Modern views

According to the Anti-Slavery Society:

Pawnage or pawn slavery is a form of servitude akin to bonded labor under which the debtor provides another human being as security or collateral for the debt. Until the debt (including interest on it) is paid off, the creditor has the use of the labor of the pawn.[12]

Debt bondage has been defined by the United Nations as a form of "modern day slavery"[13] and is prohibited by international law. It is specifically dealt with by article 1(a) of the United Nations 1956 Supplementary Convention on the Abolition of Slavery. It persists nonetheless especially in developing nations, which have few mechanisms for credit security or bankruptcy, and where fewer people hold formal title to land or possessions. According to some economists, for example Hernando de Soto, this is a major barrier to development in those countries - entrepreneurs do not dare take risks and cannot get credit because they hold no collateral and may burden families for generations to come.

Researcher Siddharth Kara has calculated the number of slaves in the world by type, and determined the number of debt bondage slaves to be 18.1 million at the end of 2006.[14]

In India the rise of Dalit activism, government legislation starting as early as 1949,[15] as well as ongoing work by NGOs and government offices to enforce labour laws and rehabilitate those in debt, appears to have contributed to the reduction of bonded labour there. However, according to research papers presented by the United Nations International Labour Organization, there are still many obstacles to the eradication of bonded labour in India.[16][17]

See also

Contemporary:

References

  • Giri, B.R. (2012) ‘The Bonded Labour System in Nepal: Musahar and Tharu Communities’ Assessments of the Haliya and Kamaiya Labour Contracts,’ Journal of Alternative Perspectives in the Social Sciences, 4(2): 518-­551.
  • Giri, B.R. (2010) ‘The Bonded Labour Practice in Nepal: “The Promise of Education” as a Magnet of Child Bondedness?’ South Asia Research, 30(2): 145-64
  • Giri, B.R. (2010) The Haliya and Kamaiya Bonded Child Labourers in Nepal, in G. Craig (ed.), Child Slavery Now, pp.227-241, Bristol (UK): Policy Press.
  • Giri, B.R. (2009) ‘The Bonded Labour System in Nepal: Perspectives of Haliya and Kamaiya Child Workers,’ Journal of Asian and African Studies, 44(6): 599-623.
  • Giri, B.R. (2007) ‘Modern Slavery,’ in: R. Ennals (ed.) From Slavery to Citizenship, West Sussex, UK: John Wiley and Sons, pp. 257–261.

Organisational Reports

  • The Cost of Coercion ILO 2009
  • International Labour Office. (2005). A global alliance against forced labour
  • ILO Minimun Estimate of Forced Labour in the World. (2005)
  • Forced Labour: Definition, Indicators and Measurement 2004 - ILO
  • Stopping Forced Labour 2001- ILO
  • Operational Indicators of Trafficking in Human Beings 2009 ILO/SAP-FL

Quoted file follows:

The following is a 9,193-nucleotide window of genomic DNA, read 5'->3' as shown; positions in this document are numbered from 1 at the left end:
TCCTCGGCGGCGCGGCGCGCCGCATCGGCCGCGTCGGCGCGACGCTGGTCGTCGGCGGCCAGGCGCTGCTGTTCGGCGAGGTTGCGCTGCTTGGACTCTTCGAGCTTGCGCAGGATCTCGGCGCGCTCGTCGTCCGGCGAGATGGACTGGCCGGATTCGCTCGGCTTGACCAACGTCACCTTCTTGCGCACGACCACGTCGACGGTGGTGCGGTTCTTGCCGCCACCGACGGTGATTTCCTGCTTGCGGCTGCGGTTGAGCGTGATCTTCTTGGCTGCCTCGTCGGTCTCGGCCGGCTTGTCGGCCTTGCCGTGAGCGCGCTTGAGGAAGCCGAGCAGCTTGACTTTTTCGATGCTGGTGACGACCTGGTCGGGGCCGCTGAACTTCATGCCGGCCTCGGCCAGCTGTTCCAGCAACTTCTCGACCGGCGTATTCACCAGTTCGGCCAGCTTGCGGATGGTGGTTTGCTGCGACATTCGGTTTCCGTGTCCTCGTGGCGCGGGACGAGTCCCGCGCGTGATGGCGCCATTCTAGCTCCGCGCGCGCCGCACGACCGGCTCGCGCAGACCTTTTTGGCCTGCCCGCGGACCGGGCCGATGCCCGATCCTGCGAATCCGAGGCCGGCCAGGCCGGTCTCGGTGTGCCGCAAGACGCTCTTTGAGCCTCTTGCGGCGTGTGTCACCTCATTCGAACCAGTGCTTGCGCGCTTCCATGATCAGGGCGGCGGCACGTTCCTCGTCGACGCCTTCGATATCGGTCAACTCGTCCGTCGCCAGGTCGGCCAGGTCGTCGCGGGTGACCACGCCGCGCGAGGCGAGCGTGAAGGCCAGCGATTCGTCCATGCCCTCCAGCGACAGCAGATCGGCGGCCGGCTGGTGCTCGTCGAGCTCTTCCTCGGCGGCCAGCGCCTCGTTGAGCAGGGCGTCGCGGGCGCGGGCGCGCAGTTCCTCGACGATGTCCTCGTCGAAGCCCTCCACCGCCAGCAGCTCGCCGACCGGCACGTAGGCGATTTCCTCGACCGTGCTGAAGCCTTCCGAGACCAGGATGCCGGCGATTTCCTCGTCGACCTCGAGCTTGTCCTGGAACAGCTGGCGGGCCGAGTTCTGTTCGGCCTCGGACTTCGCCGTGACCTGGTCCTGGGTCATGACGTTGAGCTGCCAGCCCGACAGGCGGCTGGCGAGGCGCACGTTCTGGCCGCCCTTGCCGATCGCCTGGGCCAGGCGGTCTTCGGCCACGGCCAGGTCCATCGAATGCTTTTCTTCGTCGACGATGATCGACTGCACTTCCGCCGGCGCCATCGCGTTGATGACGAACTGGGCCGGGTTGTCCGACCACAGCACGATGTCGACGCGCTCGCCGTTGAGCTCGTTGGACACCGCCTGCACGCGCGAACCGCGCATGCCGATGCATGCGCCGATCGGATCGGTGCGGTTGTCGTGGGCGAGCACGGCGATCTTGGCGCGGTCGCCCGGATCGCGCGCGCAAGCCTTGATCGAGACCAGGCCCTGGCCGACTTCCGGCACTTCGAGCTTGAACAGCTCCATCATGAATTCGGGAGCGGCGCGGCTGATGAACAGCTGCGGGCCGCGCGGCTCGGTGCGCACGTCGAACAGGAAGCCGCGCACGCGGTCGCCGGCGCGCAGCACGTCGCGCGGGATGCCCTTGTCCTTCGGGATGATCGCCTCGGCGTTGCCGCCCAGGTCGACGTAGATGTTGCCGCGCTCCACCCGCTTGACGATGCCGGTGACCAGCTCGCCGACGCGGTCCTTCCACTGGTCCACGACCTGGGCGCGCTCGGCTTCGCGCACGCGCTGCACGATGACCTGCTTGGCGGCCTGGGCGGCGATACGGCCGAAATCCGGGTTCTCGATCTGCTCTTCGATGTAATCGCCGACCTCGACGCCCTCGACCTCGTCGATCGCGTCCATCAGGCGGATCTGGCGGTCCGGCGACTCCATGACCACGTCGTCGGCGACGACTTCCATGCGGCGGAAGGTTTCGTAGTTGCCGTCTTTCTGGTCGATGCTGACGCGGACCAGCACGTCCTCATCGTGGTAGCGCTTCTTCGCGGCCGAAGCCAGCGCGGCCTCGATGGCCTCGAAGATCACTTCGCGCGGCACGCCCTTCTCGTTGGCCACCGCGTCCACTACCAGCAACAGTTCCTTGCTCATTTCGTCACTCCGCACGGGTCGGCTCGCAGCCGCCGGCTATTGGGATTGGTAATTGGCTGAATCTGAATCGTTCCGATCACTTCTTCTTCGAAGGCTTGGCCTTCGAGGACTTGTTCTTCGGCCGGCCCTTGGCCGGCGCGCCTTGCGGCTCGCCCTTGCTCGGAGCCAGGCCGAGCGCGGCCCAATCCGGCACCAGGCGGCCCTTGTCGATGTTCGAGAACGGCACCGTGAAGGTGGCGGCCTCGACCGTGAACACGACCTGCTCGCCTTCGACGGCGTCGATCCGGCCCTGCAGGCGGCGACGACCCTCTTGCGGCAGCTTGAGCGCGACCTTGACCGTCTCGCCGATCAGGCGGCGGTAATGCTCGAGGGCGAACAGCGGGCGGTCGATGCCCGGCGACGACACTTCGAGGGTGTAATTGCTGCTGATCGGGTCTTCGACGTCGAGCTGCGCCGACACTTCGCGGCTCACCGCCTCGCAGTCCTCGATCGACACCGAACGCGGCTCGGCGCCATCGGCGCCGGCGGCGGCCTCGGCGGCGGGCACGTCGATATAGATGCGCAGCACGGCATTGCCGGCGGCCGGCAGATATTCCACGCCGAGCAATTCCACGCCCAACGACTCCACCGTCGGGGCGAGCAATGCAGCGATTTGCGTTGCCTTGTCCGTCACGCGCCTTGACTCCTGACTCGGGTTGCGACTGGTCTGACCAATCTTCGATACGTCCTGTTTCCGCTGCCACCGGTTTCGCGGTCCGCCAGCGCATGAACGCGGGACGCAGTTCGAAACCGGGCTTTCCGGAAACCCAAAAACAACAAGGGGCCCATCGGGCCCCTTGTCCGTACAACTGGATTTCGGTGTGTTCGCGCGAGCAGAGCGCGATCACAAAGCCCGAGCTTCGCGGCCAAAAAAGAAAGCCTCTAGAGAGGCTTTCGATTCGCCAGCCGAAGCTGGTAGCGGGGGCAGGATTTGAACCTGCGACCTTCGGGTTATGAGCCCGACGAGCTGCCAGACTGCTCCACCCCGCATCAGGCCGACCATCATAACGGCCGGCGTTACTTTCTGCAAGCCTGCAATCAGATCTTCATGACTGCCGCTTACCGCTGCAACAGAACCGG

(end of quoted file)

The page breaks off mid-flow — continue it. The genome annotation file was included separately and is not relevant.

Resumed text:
• Lists of Indicators of Trafficking in Human Beings 2009 ILO/SAP-FL

External links

  • Human Rights Watch report on Thai women tricked into debt bondage in Japan
  • 1996 Human Rights Watch report on bonded child labor in India
  • Anti-Slavery International
  • Common Language Project article on bonded labor in Pakistan
  • Bonded child labor
  • The ILO Special Action Programme to combat Forced Labour (SAP-FL)

International legal instruments

  • ILO Forced Labour Convention, 1930 (No. 29)
  • ILO Abolition of Forced Labour Convention, 1957 (No. 105)
  • ILO Minimum Age Convention, 1973 (No. 138)
  • ILO Worst Forms of Child Labour Convention, 1999 (No. 182)

This article was sourced from Creative Commons Attribution-ShareAlike License; additional terms may apply. World Heritage Encyclopedia content is assembled from numerous content providers, Open Access Publishing, and in compliance with The Fair Access to Science and Technology Research Act (FASTR), Wikimedia Foundation, Inc., Public Library of Science, The Encyclopedia of Life, Open Book Publishers (OBP), PubMed, U.S. National Library of Medicine, National Center for Biotechnology Information, U.S. National Library of Medicine, National Institutes of Health (NIH), U.S. Department of Health & Human Services, and USA.gov, which sources content from all federal, state, local, tribal, and territorial government publication portals (.gov, .mil, .edu). Funding for USA.gov and content contributors is made possible from the U.S. Congress, E-Government Act of 2002.
 
Crowd sourced content that is contributed to World Heritage Encyclopedia is peer reviewed and edited by our editorial staff to ensure quality scholarly research articles.
 
By using this site, you agree to the Terms of Use and Privacy Policy. World Heritage Encyclopedia™ is a registered trademark of the World Public Library Association, a non-profit organization.